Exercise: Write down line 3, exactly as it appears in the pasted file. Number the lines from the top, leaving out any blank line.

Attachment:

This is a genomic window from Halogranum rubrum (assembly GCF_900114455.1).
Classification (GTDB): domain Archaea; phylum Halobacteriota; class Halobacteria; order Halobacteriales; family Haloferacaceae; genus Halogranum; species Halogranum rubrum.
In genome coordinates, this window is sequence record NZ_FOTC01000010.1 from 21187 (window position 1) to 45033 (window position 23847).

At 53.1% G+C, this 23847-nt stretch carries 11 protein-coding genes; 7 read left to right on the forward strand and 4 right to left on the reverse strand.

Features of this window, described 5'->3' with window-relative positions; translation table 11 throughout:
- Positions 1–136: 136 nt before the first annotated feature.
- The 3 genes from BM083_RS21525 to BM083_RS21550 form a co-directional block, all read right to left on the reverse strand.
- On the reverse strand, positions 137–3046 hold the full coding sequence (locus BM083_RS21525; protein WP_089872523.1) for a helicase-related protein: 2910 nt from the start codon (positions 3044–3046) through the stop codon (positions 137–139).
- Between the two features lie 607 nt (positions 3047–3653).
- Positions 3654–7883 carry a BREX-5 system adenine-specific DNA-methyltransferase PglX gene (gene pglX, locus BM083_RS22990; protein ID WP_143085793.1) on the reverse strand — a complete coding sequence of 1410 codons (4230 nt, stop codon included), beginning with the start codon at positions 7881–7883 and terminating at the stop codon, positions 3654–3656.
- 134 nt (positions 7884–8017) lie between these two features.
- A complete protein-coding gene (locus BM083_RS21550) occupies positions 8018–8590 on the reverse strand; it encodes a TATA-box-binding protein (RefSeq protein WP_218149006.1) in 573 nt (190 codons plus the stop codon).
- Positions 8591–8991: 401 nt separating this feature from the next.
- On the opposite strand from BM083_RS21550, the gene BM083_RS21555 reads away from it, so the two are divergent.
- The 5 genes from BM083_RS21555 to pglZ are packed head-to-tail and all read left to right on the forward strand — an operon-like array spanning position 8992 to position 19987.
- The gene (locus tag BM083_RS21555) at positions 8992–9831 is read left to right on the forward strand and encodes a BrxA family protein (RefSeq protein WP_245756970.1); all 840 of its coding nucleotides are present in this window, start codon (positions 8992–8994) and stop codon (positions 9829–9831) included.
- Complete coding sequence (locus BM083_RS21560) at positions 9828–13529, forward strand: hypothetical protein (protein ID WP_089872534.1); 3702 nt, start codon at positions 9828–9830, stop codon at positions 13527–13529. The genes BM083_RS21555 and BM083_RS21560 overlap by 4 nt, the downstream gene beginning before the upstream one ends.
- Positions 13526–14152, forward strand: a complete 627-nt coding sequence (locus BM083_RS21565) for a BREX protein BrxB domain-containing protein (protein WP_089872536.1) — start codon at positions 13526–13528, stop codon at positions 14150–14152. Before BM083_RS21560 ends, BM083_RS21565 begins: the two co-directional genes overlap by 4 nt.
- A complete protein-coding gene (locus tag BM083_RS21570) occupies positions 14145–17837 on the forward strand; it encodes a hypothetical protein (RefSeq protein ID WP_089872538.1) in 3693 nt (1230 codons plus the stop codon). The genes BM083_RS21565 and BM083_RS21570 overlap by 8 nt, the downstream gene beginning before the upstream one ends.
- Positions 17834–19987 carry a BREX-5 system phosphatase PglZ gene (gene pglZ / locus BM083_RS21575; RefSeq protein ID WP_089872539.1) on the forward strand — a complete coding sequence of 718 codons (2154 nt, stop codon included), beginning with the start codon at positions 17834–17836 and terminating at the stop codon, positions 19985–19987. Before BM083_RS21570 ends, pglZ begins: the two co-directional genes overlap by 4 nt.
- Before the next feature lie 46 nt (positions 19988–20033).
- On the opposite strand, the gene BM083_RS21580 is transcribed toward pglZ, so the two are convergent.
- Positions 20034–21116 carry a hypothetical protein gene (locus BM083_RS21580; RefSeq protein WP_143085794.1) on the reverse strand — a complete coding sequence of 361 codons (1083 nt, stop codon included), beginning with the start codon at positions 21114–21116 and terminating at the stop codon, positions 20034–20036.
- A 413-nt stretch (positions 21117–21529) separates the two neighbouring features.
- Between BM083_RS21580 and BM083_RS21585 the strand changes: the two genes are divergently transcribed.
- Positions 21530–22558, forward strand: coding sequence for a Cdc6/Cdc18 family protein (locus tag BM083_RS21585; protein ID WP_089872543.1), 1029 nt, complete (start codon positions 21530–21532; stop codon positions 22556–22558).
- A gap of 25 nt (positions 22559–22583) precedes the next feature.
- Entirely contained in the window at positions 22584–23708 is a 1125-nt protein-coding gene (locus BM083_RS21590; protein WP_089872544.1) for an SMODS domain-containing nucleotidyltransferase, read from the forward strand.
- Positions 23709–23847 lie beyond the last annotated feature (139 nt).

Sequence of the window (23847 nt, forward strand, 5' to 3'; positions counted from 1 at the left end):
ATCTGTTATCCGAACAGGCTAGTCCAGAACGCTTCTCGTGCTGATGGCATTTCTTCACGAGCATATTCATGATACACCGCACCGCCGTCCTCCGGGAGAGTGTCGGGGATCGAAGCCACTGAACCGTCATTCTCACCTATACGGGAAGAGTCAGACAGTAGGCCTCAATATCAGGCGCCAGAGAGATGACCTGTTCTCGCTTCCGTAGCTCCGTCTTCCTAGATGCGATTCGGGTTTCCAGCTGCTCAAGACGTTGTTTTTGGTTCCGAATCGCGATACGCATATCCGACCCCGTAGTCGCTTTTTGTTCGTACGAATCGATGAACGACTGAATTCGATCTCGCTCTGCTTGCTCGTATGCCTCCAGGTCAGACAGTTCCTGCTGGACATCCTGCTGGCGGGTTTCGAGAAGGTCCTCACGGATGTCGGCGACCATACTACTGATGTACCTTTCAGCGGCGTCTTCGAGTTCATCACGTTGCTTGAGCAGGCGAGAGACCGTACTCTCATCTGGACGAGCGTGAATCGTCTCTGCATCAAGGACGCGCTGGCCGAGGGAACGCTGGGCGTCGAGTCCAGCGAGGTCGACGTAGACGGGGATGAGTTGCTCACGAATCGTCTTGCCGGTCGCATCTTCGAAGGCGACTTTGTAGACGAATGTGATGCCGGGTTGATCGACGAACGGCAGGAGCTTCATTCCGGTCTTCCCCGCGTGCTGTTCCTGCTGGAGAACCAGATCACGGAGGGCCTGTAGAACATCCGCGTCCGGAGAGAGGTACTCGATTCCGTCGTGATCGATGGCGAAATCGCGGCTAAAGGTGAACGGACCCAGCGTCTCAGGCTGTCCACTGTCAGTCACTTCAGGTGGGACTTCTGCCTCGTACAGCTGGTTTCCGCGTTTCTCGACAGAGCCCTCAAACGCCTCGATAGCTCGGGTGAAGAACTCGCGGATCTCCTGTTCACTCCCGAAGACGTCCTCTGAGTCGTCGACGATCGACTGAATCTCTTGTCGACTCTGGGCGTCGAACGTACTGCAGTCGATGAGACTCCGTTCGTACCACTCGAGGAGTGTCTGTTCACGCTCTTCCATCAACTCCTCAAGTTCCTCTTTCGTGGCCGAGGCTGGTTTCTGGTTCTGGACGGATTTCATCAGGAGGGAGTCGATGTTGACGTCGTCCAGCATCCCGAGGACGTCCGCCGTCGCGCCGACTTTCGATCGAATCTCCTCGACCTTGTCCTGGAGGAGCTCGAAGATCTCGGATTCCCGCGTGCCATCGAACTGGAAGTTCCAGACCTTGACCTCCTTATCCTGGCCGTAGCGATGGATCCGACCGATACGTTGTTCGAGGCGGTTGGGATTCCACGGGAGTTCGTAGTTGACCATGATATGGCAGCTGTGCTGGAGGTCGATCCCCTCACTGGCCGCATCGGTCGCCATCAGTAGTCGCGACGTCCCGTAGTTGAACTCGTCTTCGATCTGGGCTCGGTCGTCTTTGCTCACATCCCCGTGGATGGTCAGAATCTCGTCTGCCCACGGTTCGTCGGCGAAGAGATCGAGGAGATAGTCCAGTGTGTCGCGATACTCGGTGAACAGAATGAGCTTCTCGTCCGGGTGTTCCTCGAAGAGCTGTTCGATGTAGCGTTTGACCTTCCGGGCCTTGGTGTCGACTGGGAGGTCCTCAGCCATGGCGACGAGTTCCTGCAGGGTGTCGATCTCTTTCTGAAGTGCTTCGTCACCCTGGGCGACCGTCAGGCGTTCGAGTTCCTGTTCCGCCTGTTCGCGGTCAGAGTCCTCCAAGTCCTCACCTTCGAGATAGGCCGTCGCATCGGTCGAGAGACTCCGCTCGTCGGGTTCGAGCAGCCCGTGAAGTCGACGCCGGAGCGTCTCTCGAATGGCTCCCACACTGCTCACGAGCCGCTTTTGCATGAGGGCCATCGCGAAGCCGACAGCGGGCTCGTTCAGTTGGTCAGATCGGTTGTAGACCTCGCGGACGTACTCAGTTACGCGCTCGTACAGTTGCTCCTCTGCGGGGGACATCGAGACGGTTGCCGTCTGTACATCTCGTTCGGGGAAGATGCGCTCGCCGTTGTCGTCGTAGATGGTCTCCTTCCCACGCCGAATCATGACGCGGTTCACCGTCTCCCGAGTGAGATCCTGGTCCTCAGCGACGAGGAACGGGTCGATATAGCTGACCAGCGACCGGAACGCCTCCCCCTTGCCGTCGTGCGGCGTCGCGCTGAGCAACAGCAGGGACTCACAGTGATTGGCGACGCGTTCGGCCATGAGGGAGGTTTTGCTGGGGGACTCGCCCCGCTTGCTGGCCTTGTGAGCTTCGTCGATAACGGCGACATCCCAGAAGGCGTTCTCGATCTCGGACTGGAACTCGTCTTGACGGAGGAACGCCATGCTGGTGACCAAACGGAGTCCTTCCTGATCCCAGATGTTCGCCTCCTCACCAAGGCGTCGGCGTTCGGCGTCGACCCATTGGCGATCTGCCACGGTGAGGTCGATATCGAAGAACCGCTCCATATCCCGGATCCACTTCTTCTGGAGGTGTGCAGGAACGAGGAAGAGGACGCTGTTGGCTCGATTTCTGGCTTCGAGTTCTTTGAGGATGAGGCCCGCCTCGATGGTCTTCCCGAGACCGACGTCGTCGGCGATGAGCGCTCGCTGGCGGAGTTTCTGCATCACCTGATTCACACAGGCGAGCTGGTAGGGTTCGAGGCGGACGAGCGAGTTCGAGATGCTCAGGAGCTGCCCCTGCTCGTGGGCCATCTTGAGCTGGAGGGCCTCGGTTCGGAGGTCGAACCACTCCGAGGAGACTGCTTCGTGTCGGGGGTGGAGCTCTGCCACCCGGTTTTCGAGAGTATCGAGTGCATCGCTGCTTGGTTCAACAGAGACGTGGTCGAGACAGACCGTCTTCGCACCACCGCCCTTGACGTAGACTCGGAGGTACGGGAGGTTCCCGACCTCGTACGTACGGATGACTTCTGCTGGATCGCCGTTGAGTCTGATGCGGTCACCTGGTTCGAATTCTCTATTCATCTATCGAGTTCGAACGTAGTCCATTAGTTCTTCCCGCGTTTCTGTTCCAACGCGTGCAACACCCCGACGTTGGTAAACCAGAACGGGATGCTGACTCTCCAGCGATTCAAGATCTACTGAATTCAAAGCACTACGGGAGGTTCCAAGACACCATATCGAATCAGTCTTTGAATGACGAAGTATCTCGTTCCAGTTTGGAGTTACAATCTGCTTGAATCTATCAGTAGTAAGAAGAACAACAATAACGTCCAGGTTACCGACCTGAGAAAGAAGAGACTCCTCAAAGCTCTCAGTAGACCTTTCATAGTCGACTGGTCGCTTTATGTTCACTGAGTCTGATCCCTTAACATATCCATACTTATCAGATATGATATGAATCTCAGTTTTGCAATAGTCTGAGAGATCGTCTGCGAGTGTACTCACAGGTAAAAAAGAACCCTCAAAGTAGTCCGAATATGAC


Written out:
In genome coordinates, this window is sequence record NZ_FOTC01000010.1 from 21187 (window position 1) to 45033 (window position 23847).